Alysa and Mitch - Montgomery, AL
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Religion is everywhere in Montgomery. This is apparently the definitive House of God. I'd think he'd choose a place with more windows.

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I thought this was a unique name for a barber shop.

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A very nice restaurant where we had dinner our first night. Despite the name the fare was straight steak/fish. Several of the waitstaff had worked there 30-40 years. Our waiter said business was declining and didn't seem very optimistic as to the future. This is obviously "the" place to eat, and I suspect has a prominent spot in Montgomery history.

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Gas is cheap here! This is while regular unleaded was near $2.20 at home.

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One of many historical signs in downtown Montgomery.

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A memorial plaque to the stop where Rosa Parks refused to give up her seat.

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We toured the Rosa Parks museum, located at the same stop where she refused to give up her seat. The museum was interesting, but odd in a few ways. It focused on her arrest and the bus protests, but barely mentioned her court victory and the place the incident holds in the overall fight for civil rights.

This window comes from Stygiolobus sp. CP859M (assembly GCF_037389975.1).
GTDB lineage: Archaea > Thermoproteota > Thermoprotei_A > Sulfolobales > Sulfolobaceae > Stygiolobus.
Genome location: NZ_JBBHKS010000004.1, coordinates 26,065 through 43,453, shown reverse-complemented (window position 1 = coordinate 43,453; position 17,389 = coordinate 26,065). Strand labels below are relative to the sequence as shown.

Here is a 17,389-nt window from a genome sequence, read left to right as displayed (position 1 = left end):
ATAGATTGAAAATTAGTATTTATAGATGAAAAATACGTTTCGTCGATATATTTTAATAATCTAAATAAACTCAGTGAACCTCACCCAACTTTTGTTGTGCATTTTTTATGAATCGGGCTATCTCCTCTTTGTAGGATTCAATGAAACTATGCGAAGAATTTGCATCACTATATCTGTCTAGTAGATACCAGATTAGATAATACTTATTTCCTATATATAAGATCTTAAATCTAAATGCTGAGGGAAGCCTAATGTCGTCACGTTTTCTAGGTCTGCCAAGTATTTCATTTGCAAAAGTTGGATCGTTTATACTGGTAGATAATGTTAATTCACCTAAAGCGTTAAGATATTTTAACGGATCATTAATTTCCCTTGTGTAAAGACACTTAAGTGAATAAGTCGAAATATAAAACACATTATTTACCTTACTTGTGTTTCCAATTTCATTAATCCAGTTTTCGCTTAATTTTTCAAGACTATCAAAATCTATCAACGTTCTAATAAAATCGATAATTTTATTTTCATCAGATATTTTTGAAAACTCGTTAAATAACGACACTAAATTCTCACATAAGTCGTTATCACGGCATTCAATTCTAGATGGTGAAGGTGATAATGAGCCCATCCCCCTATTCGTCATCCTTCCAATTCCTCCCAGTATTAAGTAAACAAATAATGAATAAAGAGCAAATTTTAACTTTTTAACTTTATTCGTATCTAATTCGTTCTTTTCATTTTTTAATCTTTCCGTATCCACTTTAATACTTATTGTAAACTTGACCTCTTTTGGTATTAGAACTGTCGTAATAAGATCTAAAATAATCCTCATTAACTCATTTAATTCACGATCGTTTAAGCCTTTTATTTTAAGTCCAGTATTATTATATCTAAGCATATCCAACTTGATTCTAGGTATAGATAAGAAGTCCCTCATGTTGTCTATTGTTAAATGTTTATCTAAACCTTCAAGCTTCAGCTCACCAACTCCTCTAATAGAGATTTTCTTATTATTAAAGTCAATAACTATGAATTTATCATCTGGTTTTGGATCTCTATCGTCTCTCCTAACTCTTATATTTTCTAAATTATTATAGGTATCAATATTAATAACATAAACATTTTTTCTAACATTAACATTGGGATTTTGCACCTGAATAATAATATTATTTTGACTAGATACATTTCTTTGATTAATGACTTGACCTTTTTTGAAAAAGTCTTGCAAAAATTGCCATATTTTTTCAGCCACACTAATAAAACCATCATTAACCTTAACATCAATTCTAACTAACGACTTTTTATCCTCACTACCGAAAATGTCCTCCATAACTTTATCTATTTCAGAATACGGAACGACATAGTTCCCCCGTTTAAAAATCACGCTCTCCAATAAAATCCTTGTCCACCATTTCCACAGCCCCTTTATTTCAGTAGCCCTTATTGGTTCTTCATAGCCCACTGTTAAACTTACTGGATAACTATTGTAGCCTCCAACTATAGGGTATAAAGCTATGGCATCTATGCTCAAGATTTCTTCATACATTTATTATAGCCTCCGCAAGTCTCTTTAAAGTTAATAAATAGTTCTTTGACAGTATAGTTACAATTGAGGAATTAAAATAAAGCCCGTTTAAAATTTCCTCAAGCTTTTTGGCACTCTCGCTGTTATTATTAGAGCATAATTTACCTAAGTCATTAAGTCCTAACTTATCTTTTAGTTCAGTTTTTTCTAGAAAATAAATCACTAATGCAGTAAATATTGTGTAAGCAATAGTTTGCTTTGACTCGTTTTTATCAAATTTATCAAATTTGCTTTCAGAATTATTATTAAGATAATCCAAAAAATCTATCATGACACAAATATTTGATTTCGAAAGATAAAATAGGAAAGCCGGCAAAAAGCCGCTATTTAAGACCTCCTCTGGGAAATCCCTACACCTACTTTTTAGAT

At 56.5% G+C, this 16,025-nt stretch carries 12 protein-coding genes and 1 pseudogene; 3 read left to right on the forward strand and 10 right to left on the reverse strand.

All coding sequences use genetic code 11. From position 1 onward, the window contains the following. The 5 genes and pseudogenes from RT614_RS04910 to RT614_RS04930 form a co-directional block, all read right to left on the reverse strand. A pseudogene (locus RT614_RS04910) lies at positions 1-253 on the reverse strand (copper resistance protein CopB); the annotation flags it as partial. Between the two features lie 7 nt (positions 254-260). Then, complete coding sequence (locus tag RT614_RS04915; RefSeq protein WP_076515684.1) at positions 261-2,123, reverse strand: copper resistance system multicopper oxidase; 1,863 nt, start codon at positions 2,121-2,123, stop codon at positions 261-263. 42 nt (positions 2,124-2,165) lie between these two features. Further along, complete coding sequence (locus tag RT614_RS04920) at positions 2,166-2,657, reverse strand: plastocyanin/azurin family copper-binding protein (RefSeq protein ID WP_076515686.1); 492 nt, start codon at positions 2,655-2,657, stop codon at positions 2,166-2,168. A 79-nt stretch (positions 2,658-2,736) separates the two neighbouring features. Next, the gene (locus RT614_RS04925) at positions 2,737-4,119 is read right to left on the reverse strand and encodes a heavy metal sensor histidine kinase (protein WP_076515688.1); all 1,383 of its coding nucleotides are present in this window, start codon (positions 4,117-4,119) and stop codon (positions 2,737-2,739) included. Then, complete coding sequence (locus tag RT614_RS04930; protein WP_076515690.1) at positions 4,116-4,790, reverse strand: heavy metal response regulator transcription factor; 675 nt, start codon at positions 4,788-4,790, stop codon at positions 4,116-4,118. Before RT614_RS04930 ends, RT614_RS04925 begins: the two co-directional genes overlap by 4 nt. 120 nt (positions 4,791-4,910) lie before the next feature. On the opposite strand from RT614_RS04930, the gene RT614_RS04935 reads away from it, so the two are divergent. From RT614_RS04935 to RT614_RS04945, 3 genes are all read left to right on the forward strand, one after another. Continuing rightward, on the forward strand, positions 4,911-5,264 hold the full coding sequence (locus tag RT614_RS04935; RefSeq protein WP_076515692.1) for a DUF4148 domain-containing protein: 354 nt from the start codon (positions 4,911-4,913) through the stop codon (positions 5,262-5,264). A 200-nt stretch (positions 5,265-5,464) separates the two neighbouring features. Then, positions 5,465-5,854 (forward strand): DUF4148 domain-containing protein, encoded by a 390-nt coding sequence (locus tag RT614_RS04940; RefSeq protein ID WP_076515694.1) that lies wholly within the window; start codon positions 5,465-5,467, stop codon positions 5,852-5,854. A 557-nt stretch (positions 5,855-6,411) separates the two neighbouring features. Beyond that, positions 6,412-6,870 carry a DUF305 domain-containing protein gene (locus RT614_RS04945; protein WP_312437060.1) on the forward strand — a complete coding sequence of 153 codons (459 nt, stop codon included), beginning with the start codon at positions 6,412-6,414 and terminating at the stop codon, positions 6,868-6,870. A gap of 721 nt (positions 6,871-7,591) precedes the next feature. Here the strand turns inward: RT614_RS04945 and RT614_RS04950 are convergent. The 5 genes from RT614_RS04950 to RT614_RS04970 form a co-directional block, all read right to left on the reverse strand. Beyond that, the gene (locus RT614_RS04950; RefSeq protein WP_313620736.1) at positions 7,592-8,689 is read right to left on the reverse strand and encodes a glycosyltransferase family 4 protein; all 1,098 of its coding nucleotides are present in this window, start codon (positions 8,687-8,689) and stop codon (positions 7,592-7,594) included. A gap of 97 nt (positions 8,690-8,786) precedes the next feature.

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Sculpture of Rosa on a bus seat.

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This beautiful fountain marks the spot where slaves were traded.

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Plaque from previous photo (water fountain).

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The civil war essentially began right here in Montgomery.

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View of the Alabama State House. This is very near the water fountain shown earlier (everything shot during our downtown visit is in close walking distance.)

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This is the church where Martin Luther King, Jr. was pastor. In the basement (the lower doors shown here) is where the Montgomery bus boycot was organized.

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The church was renamed the Dexter Avenue King Memorial Babtist Church several years ago.

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The church still functions as a regular church for its members. The day we visited there was a summer program for kids in the basement. They had a sign for tours at a specific time, so we walked to the capitol building and came back later.

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There's an odd proudness of the Civil War starting here, such as this marker noting Jefferson Davis marching in a parade when he become "President" of the Confederacy. Yippee! A war!

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Closer to the capitol. It's a very nice building.

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Sign marking the end of the civil war in 1865.

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